Ensure high-speed rail is on the right track
Published in the San Francisco Chronicle
For many months, the people of the 14th Congressional District have been worried - and justifiably so - about what high-speed rail could mean to their communities. Now comes word of financial difficulties that threaten the future of Caltrain, the spine of the Peninsula transportation system and the little train that could, and does so much, to serve us.
We can see this as one problem piled on another. Or we can see this as an opportunity to protect and improve Caltrain and to deliver a message to the California High Speed Rail Authority that its trains will come to the Peninsula when - and if - it can prove that it will mean a better community and better transit.
That the High Speed Rail Authority needs to prove itself is beyond any doubt. Authority representatives - many of them well meaning - have proven repeatedly to be ineffective and even counterproductive in the way they have approached the project and the public. Frankly, they could not have been better at damaging their own credibility and the credibility of the project if they had planned it.
The California State Auditor's office recently issued a scathing report, detailing poor planning, inadequate risk assessment and a flawed business plan. The saddest fact? No one was surprised by it.
The High Speed Rail Authority has to hit the reset button, improve its reputation and assuage Peninsula residents, who have every reason to fear that this project will be a nightmare. Meanwhile, we have to state with one, clear voice that a lot will have to happen before - or if - high-speed rail is going to operate on the Peninsula.
We will need to see a credible plan for financing the project. We will need to see a credible business plan for operating the system. We will need proof that those in charge of designing the project have heard our concerns.
We need to see what high-speed rail will do for us, not only to us. In other words, we need high-speed rail on the Peninsula to be a betterment, not a detriment. One of the betterments we expect is an improved Caltrain, and that is something that can be done right now.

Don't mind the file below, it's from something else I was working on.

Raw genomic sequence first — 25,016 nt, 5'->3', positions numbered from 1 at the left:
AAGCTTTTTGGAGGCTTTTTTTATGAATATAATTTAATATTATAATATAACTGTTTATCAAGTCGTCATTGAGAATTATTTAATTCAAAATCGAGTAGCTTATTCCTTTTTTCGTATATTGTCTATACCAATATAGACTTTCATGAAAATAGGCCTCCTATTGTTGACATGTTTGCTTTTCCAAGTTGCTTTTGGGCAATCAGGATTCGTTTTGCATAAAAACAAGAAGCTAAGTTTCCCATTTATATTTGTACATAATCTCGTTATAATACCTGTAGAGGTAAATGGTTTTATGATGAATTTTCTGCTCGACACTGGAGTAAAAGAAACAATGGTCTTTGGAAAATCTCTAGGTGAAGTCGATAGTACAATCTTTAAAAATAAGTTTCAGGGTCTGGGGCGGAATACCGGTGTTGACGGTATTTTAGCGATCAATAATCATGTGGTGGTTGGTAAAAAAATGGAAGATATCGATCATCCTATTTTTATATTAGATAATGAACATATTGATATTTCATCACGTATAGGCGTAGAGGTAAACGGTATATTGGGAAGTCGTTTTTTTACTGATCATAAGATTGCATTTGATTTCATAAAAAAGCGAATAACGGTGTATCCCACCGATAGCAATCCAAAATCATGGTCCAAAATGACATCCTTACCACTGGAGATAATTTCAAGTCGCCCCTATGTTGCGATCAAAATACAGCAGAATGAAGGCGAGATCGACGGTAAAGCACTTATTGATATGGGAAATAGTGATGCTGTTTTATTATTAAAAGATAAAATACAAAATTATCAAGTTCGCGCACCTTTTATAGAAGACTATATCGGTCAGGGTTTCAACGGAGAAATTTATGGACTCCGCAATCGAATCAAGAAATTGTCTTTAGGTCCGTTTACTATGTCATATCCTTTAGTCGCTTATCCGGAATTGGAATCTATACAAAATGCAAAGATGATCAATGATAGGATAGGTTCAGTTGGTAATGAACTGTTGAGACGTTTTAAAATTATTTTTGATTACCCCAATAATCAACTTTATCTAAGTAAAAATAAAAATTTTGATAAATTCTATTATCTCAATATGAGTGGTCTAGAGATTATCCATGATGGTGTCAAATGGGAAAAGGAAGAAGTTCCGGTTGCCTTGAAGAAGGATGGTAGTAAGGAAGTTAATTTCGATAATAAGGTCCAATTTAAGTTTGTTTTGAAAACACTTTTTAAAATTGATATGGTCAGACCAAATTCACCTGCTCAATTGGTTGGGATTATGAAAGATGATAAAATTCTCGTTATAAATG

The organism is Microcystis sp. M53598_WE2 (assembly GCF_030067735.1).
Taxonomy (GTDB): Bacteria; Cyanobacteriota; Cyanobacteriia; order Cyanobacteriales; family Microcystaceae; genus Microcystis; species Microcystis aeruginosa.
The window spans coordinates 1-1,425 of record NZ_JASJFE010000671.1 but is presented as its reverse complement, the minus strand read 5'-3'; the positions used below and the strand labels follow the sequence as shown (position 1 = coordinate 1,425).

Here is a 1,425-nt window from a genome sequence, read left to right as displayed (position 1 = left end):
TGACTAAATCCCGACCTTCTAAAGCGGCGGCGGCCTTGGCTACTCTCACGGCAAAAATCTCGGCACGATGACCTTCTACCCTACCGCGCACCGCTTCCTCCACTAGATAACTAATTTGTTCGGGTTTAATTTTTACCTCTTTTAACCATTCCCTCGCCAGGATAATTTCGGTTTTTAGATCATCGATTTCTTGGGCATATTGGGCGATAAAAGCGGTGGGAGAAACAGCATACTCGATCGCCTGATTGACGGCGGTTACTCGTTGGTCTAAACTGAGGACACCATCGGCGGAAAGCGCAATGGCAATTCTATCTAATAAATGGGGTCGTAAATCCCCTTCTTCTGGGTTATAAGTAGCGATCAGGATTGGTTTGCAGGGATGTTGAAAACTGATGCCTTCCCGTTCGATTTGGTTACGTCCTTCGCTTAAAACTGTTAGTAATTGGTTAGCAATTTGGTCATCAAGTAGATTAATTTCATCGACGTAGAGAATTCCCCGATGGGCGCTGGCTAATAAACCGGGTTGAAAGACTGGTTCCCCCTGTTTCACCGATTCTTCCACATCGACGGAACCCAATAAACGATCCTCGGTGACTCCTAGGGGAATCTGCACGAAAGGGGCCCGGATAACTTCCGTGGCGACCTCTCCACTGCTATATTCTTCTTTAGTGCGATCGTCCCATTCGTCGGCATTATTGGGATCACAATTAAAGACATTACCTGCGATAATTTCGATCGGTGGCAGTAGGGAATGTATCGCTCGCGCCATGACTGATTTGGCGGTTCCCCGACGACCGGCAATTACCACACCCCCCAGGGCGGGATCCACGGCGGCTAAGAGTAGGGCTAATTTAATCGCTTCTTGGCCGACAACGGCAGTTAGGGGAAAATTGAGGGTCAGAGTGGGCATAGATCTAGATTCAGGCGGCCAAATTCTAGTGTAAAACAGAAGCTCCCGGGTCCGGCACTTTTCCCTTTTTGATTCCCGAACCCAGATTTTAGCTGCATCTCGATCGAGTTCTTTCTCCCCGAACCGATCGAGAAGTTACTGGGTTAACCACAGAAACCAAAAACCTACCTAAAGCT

In February, the Federal Railroad Administration awarded $2.25 billion in American Recovery and Reinvestment Act funds to California's high-speed-rail project. Part of the California High Speed Rail Authority request for funds was to advance the Caltrain electrification and modernization plans.
We can start that project today, and that's why we need our fair share of recovery-act funds to go to Caltrain. The Caltrain projects include installing a modernized signal system, the first steps in electrifying the Caltrain corridor, construction of grade separations in San Bruno, and improvements to Caltrain stations in San Francisco and San Jose. These projects are environmentally cleared, and ready to go, and could put thousands of people to work on the Peninsula.
An effort is underway in the Legislature to ensure these funds are available to Caltrain without predetermining the outcome of any alignment or design issues still facing high-speed rail.
My Bay Area congressional colleagues have joined me in signing a letter to Secretary of Transportation Ray LaHood asking that he direct the Federal Railroad Administration take into account the ability of the Caltrain projects to put Americans to work and advance the interests of high-speed rail.
One thing is clear: We cannot lose Caltrain. This is a golden opportunity to do something positive for Caltrain and the Peninsula for now and for generations to come.
Anna G. Eshoo represents the 14th Congressional District of California that includes many of the Peninsula communities dependent on Caltrain. She advocates promoting green technology for our transit systems.